- Vertically Integrated Cannabis Business License: for the combination of multiple licenses: cannabis retailer, courier, producer, and manufacturer (Fee: $7500 per year and $1000 for each licensed premise).
- Integrated Cannabis Microbusiness License: for the production, manufacture, sale and transportation of cannabis products — within stated limitations (Fee: $2500 per year with $50 for every additional licensed premise).
A cannabis producer microbusiness license is a license category available in New Mexico for business owners who are interested in setting up a small business as a cannabis cultivator or manufacturer.
Businesses are subject to certain size and operational restrictions, such as operating at a single licensed premises and possessing no more than 200 mature plants at any one time. This is the cheapest cannabis business license available in the state.
There is no limit to the number of licenses that will be issued in New Mexico and, if necessary, a business may apply for more than one type of license.
The integrated cannabis microbusiness license and vertically integrated cannabis business license categories may mean that your business needs to apply for only one license even if you intend to be involved in multiple areas of the industry.
To obtain a license from the Cannabis Control Division (CCD), you will need to submit background information about you and your proposed cannabis business.
This includes a business plan that covers, in particular, security issues, impact on the local environment, compliance with local codes, and identifying/financial information for all persons or entities who will have “control” in the business.
When reviewing your license application, CCD officials will expect to see evidence to support your status as a competent team that can run all aspects of the business.
Stringent background checks will be run to ensure that there have been no criminal convictions for anyone with control in the business and you should be prepared to disclose the following:
- Tax returns for all of the business owners
- Personal and business bios for all owners
- Information on any philanthropic work or donations made
- Info on where you intend to operate your business
- Security information and compatibility of the location with your business plans
To grow, manufacture or sell cannabis in New Mexico, you will need to obtain one of the 10 types of cannabis occupational licenses made available since the legalization of recreational cannabis in the state.
The laws concerning licensing are very long and boring but it’s important to be acquainted with the requirements — our cannabis business lawyers have already done all of the heavy lifting for you there.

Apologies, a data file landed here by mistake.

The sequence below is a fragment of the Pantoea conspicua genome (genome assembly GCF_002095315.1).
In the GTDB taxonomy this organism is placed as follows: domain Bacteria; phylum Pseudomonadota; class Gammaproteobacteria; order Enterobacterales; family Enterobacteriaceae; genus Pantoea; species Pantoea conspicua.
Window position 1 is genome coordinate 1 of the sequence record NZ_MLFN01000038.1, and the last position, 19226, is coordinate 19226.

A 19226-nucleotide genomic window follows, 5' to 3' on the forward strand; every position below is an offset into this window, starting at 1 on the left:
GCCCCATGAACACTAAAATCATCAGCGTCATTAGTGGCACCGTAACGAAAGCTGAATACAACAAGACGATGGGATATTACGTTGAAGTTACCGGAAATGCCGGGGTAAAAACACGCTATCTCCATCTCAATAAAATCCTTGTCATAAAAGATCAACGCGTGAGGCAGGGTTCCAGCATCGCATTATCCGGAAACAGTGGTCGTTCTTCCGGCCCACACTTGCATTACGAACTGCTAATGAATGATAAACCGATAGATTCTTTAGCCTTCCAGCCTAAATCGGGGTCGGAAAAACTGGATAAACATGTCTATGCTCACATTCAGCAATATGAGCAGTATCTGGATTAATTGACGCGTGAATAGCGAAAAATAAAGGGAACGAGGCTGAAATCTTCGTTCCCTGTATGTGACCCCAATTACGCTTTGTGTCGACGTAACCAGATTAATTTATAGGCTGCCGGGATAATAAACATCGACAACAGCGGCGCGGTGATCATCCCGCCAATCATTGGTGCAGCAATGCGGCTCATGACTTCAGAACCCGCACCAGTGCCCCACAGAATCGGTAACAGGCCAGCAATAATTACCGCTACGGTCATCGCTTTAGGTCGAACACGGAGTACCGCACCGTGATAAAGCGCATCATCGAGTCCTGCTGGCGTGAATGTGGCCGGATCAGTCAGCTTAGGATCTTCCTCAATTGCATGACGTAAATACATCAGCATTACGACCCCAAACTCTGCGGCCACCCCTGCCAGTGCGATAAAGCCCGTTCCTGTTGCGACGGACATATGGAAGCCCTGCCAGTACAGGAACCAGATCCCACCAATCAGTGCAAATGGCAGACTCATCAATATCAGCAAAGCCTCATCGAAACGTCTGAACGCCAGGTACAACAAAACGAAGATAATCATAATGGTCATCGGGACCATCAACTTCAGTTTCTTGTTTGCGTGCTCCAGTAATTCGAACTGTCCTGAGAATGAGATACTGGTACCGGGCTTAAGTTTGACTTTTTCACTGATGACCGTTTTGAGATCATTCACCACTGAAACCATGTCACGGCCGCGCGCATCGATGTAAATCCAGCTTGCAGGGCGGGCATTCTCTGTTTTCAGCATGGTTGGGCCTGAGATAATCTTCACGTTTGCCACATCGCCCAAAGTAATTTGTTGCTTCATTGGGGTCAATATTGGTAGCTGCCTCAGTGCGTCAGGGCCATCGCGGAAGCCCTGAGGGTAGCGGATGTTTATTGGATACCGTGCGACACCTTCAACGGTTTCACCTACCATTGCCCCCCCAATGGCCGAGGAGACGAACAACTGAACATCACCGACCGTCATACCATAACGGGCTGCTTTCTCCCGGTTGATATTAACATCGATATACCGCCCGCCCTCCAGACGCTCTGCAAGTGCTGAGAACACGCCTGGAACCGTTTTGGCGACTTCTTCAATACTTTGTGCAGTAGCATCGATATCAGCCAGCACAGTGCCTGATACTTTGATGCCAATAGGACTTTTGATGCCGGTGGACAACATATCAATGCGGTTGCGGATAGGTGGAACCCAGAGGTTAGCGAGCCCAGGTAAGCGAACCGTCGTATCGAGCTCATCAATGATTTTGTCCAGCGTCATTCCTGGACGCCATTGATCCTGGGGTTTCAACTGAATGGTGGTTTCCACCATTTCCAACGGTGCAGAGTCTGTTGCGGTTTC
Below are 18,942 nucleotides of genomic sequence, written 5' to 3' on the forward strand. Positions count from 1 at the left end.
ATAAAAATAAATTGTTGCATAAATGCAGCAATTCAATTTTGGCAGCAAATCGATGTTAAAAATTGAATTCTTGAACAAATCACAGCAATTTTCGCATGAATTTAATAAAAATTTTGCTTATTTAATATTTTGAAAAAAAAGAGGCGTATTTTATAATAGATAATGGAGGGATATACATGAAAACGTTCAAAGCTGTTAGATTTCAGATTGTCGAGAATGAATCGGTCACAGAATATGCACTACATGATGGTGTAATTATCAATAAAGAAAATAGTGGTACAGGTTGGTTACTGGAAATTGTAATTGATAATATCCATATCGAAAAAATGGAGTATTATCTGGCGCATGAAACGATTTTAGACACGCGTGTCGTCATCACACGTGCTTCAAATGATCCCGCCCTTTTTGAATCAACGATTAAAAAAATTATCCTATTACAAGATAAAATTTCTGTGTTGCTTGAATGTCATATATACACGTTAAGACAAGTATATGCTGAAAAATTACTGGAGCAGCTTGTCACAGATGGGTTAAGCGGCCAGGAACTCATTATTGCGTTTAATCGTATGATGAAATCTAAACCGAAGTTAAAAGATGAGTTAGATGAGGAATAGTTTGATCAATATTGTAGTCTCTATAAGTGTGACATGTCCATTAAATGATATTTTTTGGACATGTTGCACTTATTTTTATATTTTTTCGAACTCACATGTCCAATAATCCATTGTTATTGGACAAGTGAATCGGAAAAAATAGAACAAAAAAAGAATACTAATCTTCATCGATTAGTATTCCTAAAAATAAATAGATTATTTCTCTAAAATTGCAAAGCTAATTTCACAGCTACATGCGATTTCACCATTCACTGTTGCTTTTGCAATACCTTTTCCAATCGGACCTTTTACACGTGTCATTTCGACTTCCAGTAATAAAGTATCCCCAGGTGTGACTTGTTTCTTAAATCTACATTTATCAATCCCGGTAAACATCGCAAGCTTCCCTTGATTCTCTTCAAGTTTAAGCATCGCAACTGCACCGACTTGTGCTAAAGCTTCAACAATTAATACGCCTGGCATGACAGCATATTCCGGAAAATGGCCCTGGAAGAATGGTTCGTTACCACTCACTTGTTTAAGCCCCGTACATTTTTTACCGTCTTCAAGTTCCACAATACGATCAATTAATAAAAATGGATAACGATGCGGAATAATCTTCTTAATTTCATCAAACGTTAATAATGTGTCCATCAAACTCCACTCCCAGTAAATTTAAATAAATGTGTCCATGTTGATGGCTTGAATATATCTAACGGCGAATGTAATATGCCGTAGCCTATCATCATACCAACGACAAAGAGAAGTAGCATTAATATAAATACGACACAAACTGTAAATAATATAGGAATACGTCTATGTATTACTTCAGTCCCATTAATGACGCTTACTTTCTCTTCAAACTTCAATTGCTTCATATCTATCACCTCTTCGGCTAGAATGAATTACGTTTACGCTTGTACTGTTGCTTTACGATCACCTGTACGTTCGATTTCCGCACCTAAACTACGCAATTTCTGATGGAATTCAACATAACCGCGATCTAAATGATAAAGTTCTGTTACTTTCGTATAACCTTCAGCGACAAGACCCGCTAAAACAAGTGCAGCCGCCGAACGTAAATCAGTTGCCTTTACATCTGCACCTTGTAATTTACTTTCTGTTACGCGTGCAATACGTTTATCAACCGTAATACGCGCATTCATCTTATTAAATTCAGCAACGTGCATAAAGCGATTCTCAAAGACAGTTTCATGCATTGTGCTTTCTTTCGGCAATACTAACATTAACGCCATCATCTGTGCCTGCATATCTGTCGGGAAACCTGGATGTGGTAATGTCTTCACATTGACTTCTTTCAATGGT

Make sure that nothing disqualifies you from starting a cannabis business (e.g., certain convicted felons are excluded) and that all of the people involved in your enterprise will pass muster.
You’ll need to set up a business structure, create a business plan and ensure you have the appropriate funding to get started. Our attorneys can advise and assist you with this.
Also, start researching potential locations for your business and become familiar with the local zoning laws.
Once you’ve completed the research and discussed your license requirements with one of our cannabis business lawyers (ensuring that your operational infrastructure follows all laws and regulations), it’s time to apply for your license to operate your cannabis business.
Cannabis license applications involve time, preparation, and a lot of paperwork and it’s unwise to attempt it alone without first understanding the processes involved and the documentation required.
The Cannabis Control Division creates the rules that license and regulate cannabis businesses in New Mexico. This agency is part of the Regulation and Licensing Department of the state government.
Presently, 10 types of cannabis business licenses are authorized in New Mexico, including couriers, producers (growers), manufacturers, retailers, microbusinesses, cannabis consumption areas, vertically integrated establishments, and integrated microbusinesses.
As is the case in many states that have legalized recreational cannabis in the U.S., the New Mexico state government wants the move to benefit economically-disadvantaged communities, especially rural ones.
The Cannabis Regulation Act recognizes that many of these communities have, in the past, been disproportionately and negatively impacted by the enforcement of cannabis prohibition laws. They may also be impacted by future cannabis production.
So, a series of social provisions have been introduced with the new cannabis business legislation, ensuring the full participation of these communities in the benefits. These include procedures to encourage diversity among applicants, licensees, and staff.
The Cannabis Control Division, which regulates cannabis businesses in the state, will develop a certification for cannabis produced by microbusinesses or licensees that are owned by someone from one of these communities and produce annual reports on diversity within the industry.
Retail sales of cannabis in New Mexico are subject to a cannabis excise tax as follows:
- 12% until July 1, 2025
- An increase of 1% per year
- A maximum of 18% — to be reached on July 1, 2030
The tax does not apply to any sales of cannabis to registered patients, caregivers or visiting patients from other states.
One-third of the cannabis tax revenue goes to the municipality where the sales were made and one-third to the county where the sales were made.
Gross receipts taxes (ranging from 5.125% to 8.8125%, depending on location in the state) also apply to adult-use cannabis but not medical cannabis.
There is no set period for processing cannabis license applications in New Mexico.
From experience, however, you will need around 6 to 12 months of preparation before you can launch your cannabis business, including the time required for processing your cannabis license application.
Find Business Success with a Cannabis Attorney in Albuquerque
No matter what type of cannabis business you own or want to start in New Mexico, partnering with an Albuquerque cannabis lawyer will aid in your success. The last thing you want to do is start your cannabis business only to find out that you are not in compliance with the current laws. Our staff will help ensure that you are in compliance with state and local laws as well as conducting your business in ways that make good business sense.
At Legal Solutions of New Mexico, your cannabis business success is also our success. We can help you every step of the way. To set up your consultation, contact Legal Solutions of New Mexico by phone at 505-445-4444 or send us an email today.